Over half of Hoosiers living in bad air pollution
SOUTH BEND, Ind. -
If your allergies are acting up this summer—you’re not alone.
A new study says more than half of Hoosiers are living in counties with high ragweed pollen and ozone levels.
Hot days lead to more pollen over a longer period of time, and rising temperatures speed up ozone production. So these hot summer days are making the issue worse.
Experts say this is a big problem for people with asthma.
In Indiana there are 519,000 adults and 119,000 children with asthma.
When it comes to the number of adults with asthma by county, St. Joseph County is the fifth highest in the state, according to the American Lung Association.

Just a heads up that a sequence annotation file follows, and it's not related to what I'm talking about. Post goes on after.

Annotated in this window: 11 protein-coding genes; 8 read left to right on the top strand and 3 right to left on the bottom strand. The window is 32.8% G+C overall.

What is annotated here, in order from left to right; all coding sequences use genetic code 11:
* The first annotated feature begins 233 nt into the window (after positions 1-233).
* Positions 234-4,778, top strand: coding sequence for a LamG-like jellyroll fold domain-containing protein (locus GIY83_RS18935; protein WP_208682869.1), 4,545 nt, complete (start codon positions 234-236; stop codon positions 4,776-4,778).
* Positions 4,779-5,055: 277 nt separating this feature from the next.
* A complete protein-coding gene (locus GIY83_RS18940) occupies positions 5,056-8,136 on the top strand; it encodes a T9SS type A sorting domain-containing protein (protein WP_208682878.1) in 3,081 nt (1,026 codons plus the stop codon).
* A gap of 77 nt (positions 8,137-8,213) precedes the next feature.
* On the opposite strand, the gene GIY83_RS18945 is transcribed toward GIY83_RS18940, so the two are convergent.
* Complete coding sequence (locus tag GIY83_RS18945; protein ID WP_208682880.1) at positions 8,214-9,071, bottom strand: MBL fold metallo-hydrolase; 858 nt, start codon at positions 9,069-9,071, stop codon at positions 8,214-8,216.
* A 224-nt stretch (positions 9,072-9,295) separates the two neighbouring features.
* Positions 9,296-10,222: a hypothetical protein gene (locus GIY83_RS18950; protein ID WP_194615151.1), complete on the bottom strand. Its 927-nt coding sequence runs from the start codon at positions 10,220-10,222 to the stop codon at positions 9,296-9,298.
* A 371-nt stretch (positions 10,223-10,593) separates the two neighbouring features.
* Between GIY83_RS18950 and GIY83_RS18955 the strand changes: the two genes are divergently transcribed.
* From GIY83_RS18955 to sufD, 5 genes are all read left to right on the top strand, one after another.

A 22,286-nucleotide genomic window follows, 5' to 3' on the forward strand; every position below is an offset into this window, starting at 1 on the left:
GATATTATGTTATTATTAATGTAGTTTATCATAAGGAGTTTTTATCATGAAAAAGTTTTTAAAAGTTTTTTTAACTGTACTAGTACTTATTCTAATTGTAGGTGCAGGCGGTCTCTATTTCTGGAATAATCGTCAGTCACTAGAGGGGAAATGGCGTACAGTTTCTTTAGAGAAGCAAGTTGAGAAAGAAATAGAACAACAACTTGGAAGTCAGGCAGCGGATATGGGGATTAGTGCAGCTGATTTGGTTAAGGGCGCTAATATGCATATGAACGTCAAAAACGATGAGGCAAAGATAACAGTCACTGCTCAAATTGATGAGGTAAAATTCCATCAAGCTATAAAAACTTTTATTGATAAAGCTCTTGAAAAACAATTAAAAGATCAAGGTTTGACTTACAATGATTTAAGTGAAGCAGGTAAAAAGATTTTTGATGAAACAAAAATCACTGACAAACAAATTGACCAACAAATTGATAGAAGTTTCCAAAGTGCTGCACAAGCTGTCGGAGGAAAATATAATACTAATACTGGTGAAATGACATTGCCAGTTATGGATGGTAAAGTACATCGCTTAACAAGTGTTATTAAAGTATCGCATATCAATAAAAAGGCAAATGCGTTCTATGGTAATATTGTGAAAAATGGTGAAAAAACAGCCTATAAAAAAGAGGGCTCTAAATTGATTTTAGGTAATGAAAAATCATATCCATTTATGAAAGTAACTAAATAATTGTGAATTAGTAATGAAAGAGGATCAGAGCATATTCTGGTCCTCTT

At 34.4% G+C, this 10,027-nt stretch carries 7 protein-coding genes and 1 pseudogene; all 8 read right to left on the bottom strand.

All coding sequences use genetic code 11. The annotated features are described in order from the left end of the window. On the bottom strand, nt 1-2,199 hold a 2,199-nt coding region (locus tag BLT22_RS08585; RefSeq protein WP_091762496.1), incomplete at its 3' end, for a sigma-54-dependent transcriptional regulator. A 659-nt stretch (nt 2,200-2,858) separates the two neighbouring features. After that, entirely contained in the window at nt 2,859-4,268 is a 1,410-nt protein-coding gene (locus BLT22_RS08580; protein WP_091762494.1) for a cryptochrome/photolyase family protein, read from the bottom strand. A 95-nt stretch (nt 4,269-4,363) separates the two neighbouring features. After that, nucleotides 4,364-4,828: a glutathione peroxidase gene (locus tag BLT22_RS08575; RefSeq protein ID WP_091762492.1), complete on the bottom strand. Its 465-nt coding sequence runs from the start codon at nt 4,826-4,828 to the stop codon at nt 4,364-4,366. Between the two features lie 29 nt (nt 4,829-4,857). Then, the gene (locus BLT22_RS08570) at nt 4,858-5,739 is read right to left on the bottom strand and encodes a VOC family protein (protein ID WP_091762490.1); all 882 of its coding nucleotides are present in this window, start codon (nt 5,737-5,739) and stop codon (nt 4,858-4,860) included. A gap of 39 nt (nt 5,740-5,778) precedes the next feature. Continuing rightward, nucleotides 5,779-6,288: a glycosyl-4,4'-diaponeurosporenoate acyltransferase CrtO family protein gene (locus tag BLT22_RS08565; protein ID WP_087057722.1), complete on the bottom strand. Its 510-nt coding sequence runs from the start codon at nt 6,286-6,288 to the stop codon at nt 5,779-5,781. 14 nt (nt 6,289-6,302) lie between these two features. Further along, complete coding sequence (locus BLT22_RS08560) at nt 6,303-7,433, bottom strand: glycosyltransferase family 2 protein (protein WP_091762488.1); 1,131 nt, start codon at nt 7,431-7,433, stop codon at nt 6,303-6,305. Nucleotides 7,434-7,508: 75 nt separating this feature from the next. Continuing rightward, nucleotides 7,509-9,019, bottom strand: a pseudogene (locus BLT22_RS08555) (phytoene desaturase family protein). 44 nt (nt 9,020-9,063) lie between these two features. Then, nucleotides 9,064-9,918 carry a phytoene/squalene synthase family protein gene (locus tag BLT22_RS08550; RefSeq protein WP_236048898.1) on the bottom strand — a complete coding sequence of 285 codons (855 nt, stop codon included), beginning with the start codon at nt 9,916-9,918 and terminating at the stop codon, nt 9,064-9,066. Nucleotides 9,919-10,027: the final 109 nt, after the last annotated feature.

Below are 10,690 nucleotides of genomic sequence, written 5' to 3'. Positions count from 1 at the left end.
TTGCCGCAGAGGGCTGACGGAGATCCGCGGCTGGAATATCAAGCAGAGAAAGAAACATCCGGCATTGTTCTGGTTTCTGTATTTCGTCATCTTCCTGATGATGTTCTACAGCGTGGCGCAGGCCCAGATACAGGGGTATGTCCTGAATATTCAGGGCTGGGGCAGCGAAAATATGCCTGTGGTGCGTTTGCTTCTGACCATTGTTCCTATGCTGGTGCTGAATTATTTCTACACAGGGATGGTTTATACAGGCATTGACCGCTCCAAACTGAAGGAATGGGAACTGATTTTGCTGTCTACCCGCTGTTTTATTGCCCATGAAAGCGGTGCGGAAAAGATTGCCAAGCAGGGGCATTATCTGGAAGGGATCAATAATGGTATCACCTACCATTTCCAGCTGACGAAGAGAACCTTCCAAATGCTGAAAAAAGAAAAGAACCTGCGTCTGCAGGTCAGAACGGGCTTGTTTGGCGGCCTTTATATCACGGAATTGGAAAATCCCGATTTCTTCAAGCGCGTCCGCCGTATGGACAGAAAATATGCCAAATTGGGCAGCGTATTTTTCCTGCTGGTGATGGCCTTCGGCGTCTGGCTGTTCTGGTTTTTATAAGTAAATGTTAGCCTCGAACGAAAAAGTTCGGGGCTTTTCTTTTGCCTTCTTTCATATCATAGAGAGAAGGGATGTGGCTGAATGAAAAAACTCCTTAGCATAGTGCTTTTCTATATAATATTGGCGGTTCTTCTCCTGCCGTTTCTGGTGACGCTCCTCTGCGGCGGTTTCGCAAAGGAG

Kim Knowlton, a senior scientist with the Natural Resources Defense Council, says it’s time lawmakers make a plan to combat the issue.
“Supporting state and national initiatives to reduce carbon pollution is going to pull us back from the brink of more of these effects in the future, and more air-pollution challenges,” she said.
Twenty-five counties in Indiana have reported an average of at least one unhealthy smog day a year. St. Joseph County and several surrounding counties contribute to those 25.
Several counties in northwest Indiana have those high pollen levels in addition to the smog days which are fueled by hot temperatures.
But Knowlton says there are some ways you can reduce your exposure to these allergens.
“If it’s a really high-pollen day, save your outdoor activity for a day later in the week when conditions are better,” she said. “When you come indoors, you can take a damp washcloth and towel off your hair; launder your clothes, so that you’re not breathing the pollen indoors as well.”
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